Oracle9i Database Migration
Release 1 (9.0.1)

Part Number A90191-02
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Migration Issues for Physical Rowids

Physical rowids in release 8.0 and higher embody new internal and external formats that enable you to use some new release 8.0 and higher features, including partitioning and global indexes.

See Also:

Oracle9i Application Developer's Guide - Fundamentals and Oracle9i Database Concepts for more information. 

This chapter covers the following topics:

Migrating Applications and Data

Rowids can be stored in columns of ROWID datatype and in columns of character type. Stored version 7 rowids become invalid after migration of the version 7 database to version 8. Therefore, stored version 7 rowids must be converted to version 8 format.


Applications that do not attempt to manually assemble and disassemble rowids do not need to be changed or recompiled because the new rowids fit the current storage requirements for host variables.

Applications that attempt to manufacture or analyze the contents of rowids must use the DBMS_ROWID package, provided in release 8.0 and higher, to deal with the format and contents of the new rowids. This package contains functions that extract the information that was available directly from an Oracle7 rowid (including file and block address), plus the data object number.


The columns that contain rowid values (in ROWID datatype format or in character format) must be migrated if they point to tables that were migrated to version 8. Otherwise, it will not be possible to retrieve any rows using their stored values. On the other hand, if the rowid values stored in the version 8 tables still point to version 7 or version 6 tables, then you do not need to migrate the columns.

Columns are migrated in two stages: definition migration and data migration. The column definition is adjusted automatically during version 7 to version 8 dictionary migration. The maximum size of rowid user columns is increased to the size of the extended disk rowids, changing the LENGTH column of COL$ for rowid columns from six to ten bytes.

The data migration can be performed only after the system has been opened in version 8. You can migrate different tables at different times or multiple tables in parallel. Make sure the migration is done before the version 7 database file limit is exceeded, thereby guarding against the creation of ambiguous block addresses.

You can use existing rowid refresh procedures that are available at your installation, or the version 8 DBMS_ROWID functionality, to migrate stored rowids from version 7 format to version 8 format.

Data migration by the Migration utility or the Oracle Data Migration Assistant applies only to rowids stored in a user-defined column. All system-stored rowids (such as in indexes) remain valid after migration by the Migration utility or the Oracle Data Migration Assistant, and do not require specific actions to be migrated. Also, indexes are not invalidated because, during migration to version 8 by the Migration utility or the Oracle Data Migration Assistant, indexes can continue to use the restricted ROWID datatype format.


Importing a column containing rowids should produce a message warning that special attention might be required to re-establish the validity of the rowids. Special attention is necessary for all rowids being imported. Thus, migration by Export/Import requires special attention for every column containing rowids (not just for user-defined columns).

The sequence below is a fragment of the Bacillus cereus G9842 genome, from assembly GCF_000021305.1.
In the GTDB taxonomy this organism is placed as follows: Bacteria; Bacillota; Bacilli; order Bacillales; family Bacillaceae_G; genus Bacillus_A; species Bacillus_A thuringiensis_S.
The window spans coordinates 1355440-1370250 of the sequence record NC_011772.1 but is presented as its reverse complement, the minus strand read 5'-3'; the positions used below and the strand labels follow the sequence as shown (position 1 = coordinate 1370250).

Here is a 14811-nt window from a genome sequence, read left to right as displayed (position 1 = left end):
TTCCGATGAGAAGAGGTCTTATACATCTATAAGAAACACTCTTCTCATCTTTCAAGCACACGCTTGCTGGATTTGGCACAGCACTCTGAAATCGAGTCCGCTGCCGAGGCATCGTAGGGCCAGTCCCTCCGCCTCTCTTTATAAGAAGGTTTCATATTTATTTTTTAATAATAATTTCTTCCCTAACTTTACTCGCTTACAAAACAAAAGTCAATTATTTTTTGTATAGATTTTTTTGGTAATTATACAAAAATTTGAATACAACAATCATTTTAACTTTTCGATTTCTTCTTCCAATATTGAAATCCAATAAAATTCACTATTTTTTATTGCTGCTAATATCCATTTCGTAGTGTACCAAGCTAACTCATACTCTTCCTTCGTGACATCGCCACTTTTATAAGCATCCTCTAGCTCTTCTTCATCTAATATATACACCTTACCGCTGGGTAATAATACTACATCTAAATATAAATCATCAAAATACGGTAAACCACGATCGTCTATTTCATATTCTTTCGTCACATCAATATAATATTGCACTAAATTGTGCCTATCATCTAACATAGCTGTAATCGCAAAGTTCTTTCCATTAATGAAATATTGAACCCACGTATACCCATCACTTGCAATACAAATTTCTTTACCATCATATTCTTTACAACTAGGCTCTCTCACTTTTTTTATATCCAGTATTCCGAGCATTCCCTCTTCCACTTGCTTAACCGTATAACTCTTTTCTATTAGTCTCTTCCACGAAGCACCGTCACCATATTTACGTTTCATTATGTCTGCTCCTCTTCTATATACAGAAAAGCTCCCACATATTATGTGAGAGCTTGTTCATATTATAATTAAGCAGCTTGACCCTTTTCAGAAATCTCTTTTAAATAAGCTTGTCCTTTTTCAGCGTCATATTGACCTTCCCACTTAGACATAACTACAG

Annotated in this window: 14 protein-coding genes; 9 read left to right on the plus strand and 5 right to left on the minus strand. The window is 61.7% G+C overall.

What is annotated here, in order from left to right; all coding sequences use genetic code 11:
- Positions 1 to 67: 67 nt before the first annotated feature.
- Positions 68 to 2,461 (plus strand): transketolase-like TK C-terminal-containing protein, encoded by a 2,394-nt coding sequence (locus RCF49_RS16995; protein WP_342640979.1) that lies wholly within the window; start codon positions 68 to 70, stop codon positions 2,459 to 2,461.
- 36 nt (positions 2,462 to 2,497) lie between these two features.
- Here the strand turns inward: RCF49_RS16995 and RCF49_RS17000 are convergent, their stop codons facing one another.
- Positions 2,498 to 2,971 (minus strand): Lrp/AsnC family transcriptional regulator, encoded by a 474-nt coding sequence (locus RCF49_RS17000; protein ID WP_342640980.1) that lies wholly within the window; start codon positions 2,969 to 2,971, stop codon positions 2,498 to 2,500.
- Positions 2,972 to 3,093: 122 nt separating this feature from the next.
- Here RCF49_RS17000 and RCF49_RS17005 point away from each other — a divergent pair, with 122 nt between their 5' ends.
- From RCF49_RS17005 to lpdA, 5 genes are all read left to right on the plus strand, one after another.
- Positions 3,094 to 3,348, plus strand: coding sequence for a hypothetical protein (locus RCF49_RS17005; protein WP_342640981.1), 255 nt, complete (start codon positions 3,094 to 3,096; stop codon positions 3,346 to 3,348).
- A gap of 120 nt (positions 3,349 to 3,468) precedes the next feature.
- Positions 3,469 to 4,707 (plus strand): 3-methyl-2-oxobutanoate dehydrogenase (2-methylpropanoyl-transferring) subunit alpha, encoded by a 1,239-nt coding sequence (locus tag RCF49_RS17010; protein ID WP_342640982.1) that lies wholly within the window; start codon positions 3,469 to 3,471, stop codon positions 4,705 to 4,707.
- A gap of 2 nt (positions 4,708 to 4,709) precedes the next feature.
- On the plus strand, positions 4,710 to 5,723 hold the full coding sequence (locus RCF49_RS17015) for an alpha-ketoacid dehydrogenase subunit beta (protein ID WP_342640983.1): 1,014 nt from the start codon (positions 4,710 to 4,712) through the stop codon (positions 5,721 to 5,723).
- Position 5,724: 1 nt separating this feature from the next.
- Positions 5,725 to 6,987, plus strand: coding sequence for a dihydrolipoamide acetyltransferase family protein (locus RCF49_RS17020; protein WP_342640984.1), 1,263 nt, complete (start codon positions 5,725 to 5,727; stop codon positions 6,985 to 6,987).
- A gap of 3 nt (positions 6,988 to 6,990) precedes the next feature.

The DBMS_ROWID Package

The DBMS_ROWID PL/SQL package is provided in release 8.0 and higher and contains the following functionality:

Migration of the stored rowids can be accomplished using conversion functions, as described in the following sections.

Rowid Conversion Types

You must specify the type of rowid being converted, because the rowid conversion functions perform the conversion differently depending on whether the rowid is stored in the user column of ROWID datatype, or in the user column of CHAR or VARCHAR datatype.

For a column of ROWID datatype, the caller of the conversion procedures must pass the following value as a procedure parameter:

rowid_convert_internal constant integer := 0;

For a column of CHAR or VARCHAR datatype, the caller of the conversion procedures must pass the following value as a procedure parameter:

rowid_convert_external constant integer := 1;

Rowid Conversion Functions

The following functions perform the rowid conversion:

The following sections contain detailed information about the ROWID_TO_EXTENDED and ROWID_VERIFY procedures.

The ROWID_TO_EXTENDED Conversion Procedure

ROWID_TO_EXTENDED uses the following parameters:

ROWID_TO_EXTENDED returns a version 8 (extended) rowid in External Character format, and its parameters are interpreted in the following way:


A rowid verification procedure, ROWID_VERIFY, is provided with version 8. This procedure uses the same parameters as ROWID_TO_EXTENDED and returns 0 if the rowid can be converted successfully to extended format; otherwise, it returns 1.

However, ROWID_VERIFY returns security violation errors, or an "object not found" error, if the user does not have SELECT authority on the underlying table, or if the table does not exist. ROWID_VERIFY can be used to identify bad rowids prior to migration using the ROWID_TO_EXTENDED procedure.

Conversion Procedure Examples

The following are examples of conversion procedures for rowids:

Example 1

Assume a table SCOTT.T contains a column C of ROWID datatype format. All these rowids reference a single table, SCOTT.T1.

The values of column C can be converted to extended format using the following statement:


Example 2

In a more general situation, rowids stored in column C may reference different tables, but the table name can be found based on the values of some other columns in the same row. For example, assume that the column TNAME of the table T contains a name of the table which is referenced by a rowid from column C.